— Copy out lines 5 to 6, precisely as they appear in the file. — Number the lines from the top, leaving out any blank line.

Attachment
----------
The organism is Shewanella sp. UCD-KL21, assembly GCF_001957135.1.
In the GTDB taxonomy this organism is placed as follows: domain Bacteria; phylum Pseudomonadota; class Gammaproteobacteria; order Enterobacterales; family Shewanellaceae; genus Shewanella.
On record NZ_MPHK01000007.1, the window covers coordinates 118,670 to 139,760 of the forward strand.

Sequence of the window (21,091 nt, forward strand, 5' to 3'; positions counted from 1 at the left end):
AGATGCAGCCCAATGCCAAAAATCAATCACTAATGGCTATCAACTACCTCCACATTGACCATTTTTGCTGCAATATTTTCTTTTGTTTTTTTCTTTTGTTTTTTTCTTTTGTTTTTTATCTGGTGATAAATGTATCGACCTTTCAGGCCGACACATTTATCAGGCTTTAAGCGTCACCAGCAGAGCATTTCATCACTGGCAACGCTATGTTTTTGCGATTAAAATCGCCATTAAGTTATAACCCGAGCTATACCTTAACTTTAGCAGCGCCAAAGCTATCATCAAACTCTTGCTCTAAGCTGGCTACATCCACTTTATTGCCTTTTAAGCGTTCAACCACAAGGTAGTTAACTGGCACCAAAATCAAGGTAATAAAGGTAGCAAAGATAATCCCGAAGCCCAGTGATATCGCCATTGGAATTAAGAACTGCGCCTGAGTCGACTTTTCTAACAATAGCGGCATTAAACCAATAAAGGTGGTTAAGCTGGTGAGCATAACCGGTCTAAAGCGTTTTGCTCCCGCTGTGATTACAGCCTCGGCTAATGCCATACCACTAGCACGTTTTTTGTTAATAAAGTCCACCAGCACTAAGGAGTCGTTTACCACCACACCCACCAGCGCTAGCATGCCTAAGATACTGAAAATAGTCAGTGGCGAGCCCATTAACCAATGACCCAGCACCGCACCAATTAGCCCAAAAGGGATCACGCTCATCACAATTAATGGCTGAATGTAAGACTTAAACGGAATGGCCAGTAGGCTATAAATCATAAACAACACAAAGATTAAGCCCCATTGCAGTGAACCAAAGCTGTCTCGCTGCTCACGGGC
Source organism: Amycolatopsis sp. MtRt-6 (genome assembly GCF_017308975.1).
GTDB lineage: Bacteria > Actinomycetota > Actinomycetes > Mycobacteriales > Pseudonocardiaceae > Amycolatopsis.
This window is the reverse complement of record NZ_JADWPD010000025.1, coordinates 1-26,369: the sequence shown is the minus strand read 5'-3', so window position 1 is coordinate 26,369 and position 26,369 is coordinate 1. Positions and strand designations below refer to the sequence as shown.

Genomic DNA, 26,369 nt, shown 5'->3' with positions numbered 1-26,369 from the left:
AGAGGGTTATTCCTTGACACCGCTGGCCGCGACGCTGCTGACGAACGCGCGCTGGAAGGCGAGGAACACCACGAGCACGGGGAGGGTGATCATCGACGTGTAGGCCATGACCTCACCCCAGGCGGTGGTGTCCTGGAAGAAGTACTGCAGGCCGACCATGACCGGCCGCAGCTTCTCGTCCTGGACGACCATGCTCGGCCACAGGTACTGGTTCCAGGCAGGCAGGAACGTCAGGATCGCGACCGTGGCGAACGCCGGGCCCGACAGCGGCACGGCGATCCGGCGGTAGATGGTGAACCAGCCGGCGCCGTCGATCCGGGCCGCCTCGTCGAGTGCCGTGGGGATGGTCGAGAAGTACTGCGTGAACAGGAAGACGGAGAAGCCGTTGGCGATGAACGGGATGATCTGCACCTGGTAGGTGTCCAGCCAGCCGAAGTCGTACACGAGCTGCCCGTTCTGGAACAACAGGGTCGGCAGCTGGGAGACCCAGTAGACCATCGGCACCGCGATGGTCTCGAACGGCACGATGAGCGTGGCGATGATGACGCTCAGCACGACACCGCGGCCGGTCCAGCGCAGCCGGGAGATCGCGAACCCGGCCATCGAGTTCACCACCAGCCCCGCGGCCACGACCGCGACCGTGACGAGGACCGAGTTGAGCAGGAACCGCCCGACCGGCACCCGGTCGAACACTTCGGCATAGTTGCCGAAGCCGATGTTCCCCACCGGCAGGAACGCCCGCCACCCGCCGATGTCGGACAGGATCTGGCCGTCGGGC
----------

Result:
AGATGCAGCCCAATGCCAAAAATCAATCACTAATGGCTATCAACTACCTCCACATTGACCATTTTTGCTGCAATATTTTCTTTTGTTTTTTTCTTTTGTTTTTTTCTTTTGTTTTTTATCTGGTGATAAATGTATCGACCTTTCAGGCCGACACATTTATCAGGCTTTAAGCGTCACCAGCAGAGCATTTCATCACTGGCAACGCTATGTTTTTGCGATTAAAATCGCCATTAAGTTATAACCCGAGCTATACCTTAACTTTAGCAGCGCCAAAGCTATCATCAAACTCTTGCTCTAAGCTGGCTACATCCACTTTATTGCCTTTTAAGCGTTCAACCACAAGGTAGTTAACTGGCACCAAAATCAAGGTAATAAAGGTAGCAAAGATAATCCCGAAGCCCAGTGATATCGCCATTGGAATTAAGAACTGCGCCTGAGTCGACTTTTCTAACAATAGCGGCATTAAACCAATAAAGGTGGTTAAGCTGGTGAGCATAACCGGTCTAAAGCGTTTTGCTCCCGCTGTGATTACAGCCTCGGCTAATGCCATACCACTAGCACGTTTTTTGTTAATAAAGTCCACCAGCACTAAGGAGTCGTTTACCACCACACCCACCAGCGCTAGCATGCCTAAGATACTGAAAATAGTCAGTGGCGAGCCCATTAACCAATGACCCAGCACCGCACCAATTAGCCCAAAAGGGATCACGCTCATCACAATTAATGGCTGAATGTAAGACTTAAACGGAATGGCCAGTAGGCTATAAATCATAAACAACACAAAGATTAAGCCCCATTGCAGTGAACCAAAGCTGTCTCGCTGCTCACGGGC
Source organism: Amycolatopsis sp. MtRt-6 (genome assembly GCF_017308975.1).